It's amazing that there are those — including The New York Times — that continue to prop up the flawed finger-pointing of the Internal Revenue Service, blaming a couple of rogue agents out of its Cincinnati office for the unlawful targeting of conservative groups.
The New York Times — along with the IRS — is simply wrong in their assertion that this scandal is based in, and limited to, Cincinnati and not Washington, D.C.
We know Washington was deeply involved. We have letters from Lois Lerner, director of exempt organizations, and IRS attorney Carter Hull, and Cincinnati officials have said they were micromanaged by D.C. officials. Now, there is a new admission from another top IRS supervisor in Washington — Holly Paz — who told congressional investigators that she was involved in 20 to 30 of the cases. By the way, her signature is also on letters to our clients as well.
The left is doing all that it can to keep the focus off Washington in this scandal. The latest attempt came just days ago when Rep. Elijah E. Cummings of Maryland, one of the top House Democrats leading the congressional probe of the IRS, made the proclamation that the "case is solved" — and that it's time for the nation to "move on." This disturbing about-face by Mr. Cummings is a reflection of the Obama administration's desire to sweep this unconscionable abuse under the rug as quickly as possible.
His comments directly contradict what he had said just days earlier when he called for a "thorough investigation" to restore "truth and trust." He was very concerned during the hearing of the House Oversight and Government Reform Committee about getting to the bottom of what transpired at the IRS.
But then something happened. Mr. Cummings changed his tune. He cited a congressional interview of someone he termed a "conservative Republican manager" in the IRS office in Cincinnati who said he decided to send "one case" to the technical office in Washington for further review. That apparently was enough for Mr. Cummings to declare the case solved. Forget about the Washington involvement. This singular statement, according to Mr. Cummings, was enough to wrap things up and put an end to the congressional investigation.
No one really thinks the case is solved. The left just wants it to go away.
The declaration that it is time for Congress and the public to "move on" from the coordinated and chilling effort to silence the voices of American citizens by one of the government's most powerful and supposedly impartial agencies is not only an insult to the targeted groups, but also a total violation of public trust.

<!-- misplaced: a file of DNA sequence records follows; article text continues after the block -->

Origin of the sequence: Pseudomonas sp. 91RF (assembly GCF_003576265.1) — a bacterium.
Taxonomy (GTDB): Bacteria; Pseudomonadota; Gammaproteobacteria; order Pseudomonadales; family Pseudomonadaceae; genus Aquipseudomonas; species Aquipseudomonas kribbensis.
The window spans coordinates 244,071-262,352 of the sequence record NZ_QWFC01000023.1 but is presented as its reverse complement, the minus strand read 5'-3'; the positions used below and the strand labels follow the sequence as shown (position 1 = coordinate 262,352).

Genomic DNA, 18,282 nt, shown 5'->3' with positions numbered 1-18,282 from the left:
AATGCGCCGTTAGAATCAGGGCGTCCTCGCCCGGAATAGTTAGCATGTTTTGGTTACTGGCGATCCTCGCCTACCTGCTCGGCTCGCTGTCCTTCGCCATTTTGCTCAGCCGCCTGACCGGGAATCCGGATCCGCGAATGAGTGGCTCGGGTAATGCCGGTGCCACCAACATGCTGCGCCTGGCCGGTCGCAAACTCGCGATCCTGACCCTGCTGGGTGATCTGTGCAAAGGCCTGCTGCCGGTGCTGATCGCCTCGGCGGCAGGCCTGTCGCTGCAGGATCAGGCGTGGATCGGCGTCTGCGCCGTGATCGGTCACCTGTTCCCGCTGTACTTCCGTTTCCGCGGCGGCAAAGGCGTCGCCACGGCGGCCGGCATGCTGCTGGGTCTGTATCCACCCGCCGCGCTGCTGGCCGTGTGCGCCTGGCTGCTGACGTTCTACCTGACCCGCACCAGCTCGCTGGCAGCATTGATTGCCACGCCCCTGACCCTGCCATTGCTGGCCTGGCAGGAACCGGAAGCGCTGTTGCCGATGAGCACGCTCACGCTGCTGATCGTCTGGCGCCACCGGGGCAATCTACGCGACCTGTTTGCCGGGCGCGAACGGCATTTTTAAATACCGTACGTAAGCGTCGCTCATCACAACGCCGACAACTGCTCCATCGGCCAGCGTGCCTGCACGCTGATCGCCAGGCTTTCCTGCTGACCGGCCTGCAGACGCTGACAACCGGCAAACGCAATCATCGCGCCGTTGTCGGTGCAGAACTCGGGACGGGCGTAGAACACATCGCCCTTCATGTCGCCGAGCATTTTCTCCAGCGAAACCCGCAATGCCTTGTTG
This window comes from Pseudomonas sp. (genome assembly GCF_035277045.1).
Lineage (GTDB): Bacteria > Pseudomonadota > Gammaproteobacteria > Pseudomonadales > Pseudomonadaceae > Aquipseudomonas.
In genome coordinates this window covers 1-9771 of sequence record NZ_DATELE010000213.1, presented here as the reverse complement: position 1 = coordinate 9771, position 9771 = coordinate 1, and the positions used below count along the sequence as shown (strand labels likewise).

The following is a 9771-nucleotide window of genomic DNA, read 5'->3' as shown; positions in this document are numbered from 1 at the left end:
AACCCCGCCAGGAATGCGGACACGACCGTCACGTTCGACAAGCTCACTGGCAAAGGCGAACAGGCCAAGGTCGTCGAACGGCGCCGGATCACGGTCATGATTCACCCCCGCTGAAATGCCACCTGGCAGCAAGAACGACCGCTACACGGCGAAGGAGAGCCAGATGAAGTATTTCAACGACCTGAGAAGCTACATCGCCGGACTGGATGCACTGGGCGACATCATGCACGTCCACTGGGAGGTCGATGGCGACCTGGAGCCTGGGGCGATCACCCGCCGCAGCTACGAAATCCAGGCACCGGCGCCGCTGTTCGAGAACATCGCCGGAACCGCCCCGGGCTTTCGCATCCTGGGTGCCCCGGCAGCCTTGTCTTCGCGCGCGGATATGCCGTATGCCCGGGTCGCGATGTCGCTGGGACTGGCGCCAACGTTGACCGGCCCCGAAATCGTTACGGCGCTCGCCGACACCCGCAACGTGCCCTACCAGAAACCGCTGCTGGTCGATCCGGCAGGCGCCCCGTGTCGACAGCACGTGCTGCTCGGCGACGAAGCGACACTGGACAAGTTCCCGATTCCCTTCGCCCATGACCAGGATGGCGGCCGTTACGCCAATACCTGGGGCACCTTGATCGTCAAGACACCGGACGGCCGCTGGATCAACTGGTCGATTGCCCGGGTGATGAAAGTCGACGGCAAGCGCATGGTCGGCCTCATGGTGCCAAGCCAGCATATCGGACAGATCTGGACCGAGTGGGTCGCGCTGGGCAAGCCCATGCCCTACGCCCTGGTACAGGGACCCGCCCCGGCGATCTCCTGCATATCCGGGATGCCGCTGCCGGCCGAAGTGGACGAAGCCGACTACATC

After attacking and blaming the victims, some on the left now seem content to pin a multilayered and complex system of abuse and targeting on one low-level manager. The assertion just doesn't square with the facts.
It's easier for the left to close the file than to examine the real evidence. We know that this scheme was widespread and had the approval and participation of top IRS officials in Washington. In addition to correspondence being sent from the Cincinnati office, our clients also received questionnaires from the Washington office, as well as two offices in California — El Monte and Laguna Niguel.
In the end, Mr. Cummings did another reversal — walking back his comments that the "case is solved." He didn't stop there, though. He actually doubled down on the damaging effect of his original comments, now claiming "The witch hunt needs to end."
No, Mr. Cummings, the congressional investigation isn't the "witch hunt" — the targeting of conservative groups was.
Congress is moving forward with its investigation of the IRS — and it should. Our federal lawsuit against the IRS continues. In fact, our legal case against the IRS is expanding. In the days ahead, we will be adding plaintiffs to our federal lawsuit in which we currently represent 25 groups unlawfully and unconstitutionally targeted by the IRS.
Through the IRS' responses, discovery and placing witnesses on the stand, we will learn the truth. There are many questions that still need to be answered: How did this targeting scheme begin? Who ordered it? How could the White House counsel and White House chief of staff know about this tactic but the president did not?
The American people understand what's happening in Washington. This scandal reflects what most Americans think — there's been a serious erosion of public confidence and trust in the Obama administration. A new poll reveals that two-thirds of American voters think the IRS targeted conservative groups as part of a high-level operation to punish political opponents.
It's time for answers, not excuses. Those accountable for this unconscionable breach of public trust must be held accountable.
Jay Sekulow is chief counsel of the American Center for Law and Justice, which has filed a federal lawsuit against the IRS on behalf of 25 conservative groups.